This is great and very important, but it doesn't prevent burnout necessarily. I have a job and career that I really enjoy and consider to be very meaningful (aging research), but I have been severely burned out several times.
In some perverse ways, having a "meaningful" job can increase stress and propensity to burnout exactly because you know it's important. I imagine this is why doctors and lawyers have a lot of burnout, stress, and substance abuse problems. OTOH, you don't really hear about corporate accountants getting burned out.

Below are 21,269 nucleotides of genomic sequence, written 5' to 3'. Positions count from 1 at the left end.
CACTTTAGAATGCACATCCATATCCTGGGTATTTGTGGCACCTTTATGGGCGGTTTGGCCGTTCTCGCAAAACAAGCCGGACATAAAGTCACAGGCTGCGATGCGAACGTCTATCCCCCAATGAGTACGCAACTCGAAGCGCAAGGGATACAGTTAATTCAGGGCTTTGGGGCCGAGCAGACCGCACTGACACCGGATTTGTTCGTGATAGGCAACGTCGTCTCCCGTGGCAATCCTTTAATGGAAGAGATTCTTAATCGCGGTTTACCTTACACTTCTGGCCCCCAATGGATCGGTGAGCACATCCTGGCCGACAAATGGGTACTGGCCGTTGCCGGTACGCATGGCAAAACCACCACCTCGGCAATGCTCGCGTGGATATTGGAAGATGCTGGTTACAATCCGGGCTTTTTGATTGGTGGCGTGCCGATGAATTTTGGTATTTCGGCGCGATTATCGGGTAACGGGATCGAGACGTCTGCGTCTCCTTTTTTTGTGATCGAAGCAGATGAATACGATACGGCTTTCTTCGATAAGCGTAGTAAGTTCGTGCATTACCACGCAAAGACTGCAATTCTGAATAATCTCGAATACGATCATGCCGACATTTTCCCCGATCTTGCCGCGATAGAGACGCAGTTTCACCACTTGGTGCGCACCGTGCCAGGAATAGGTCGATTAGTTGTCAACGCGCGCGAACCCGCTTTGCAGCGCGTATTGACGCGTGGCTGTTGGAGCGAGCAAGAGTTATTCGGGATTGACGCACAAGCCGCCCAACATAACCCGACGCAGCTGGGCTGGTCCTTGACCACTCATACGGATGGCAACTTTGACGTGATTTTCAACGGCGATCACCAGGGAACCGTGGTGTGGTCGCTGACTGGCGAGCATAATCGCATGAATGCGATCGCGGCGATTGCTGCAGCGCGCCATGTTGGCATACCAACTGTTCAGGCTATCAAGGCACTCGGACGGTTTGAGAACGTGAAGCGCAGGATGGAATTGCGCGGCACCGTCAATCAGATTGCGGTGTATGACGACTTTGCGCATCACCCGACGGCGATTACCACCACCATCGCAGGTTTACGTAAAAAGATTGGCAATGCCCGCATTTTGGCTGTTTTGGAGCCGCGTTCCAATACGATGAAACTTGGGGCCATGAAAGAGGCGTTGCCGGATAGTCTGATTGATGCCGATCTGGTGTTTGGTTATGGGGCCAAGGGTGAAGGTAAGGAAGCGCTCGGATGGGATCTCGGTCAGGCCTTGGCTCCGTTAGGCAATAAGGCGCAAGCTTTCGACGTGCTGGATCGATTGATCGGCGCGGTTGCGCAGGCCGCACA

My personal theory of burnout is that it happens when you start to feel you are on a treadmill -- running hard to achieve an important goal, but getting nowhere. Then the stress and burnout symptoms increasingly make this a self-fulfilling prophecy and feedback loop.